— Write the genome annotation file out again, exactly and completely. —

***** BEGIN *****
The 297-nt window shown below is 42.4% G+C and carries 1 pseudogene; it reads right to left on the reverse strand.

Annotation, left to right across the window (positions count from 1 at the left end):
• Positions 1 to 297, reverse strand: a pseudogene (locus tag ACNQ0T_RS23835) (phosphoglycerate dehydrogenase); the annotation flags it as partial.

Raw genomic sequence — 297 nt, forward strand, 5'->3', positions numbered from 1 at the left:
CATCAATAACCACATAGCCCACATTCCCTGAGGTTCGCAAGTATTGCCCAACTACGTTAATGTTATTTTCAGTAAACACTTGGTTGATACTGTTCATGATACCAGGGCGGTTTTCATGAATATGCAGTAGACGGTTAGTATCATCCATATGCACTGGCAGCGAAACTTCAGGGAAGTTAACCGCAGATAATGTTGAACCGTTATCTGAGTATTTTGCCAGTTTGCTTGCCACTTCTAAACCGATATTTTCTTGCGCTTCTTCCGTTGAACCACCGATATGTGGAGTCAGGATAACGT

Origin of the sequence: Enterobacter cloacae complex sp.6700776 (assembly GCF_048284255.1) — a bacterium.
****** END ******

The 297-nt window shown below is 42.4% G+C and carries 1 pseudogene; it reads right to left on the reverse strand.

Annotation, left to right across the window (positions count from 1 at the left end):
• Positions 1 to 297, reverse strand: a pseudogene (locus tag ACNQ0T_RS23835) (phosphoglycerate dehydrogenase); the annotation flags it as partial.

Raw genomic sequence — 297 nt, forward strand, 5'->3', positions numbered from 1 at the left:
CATCAATAACCACATAGCCCACATTCCCTGAGGTTCGCAAGTATTGCCCAACTACGTTAATGTTATTTTCAGTAAACACTTGGTTGATACTGTTCATGATACCAGGGCGGTTTTCATGAATATGCAGTAGACGGTTAGTATCATCCATATGCACTGGCAGCGAAACTTCAGGGAAGTTAACCGCAGATAATGTTGAACCGTTATCTGAGTATTTTGCCAGTTTGCTTGCCACTTCTAAACCGATATTTTCTTGCGCTTCTTCCGTTGAACCACCGATATGTGGAGTCAGGATAACGT

Origin of the sequence: Enterobacter cloacae complex sp.6700776 (assembly GCF_048284255.1) — a bacterium.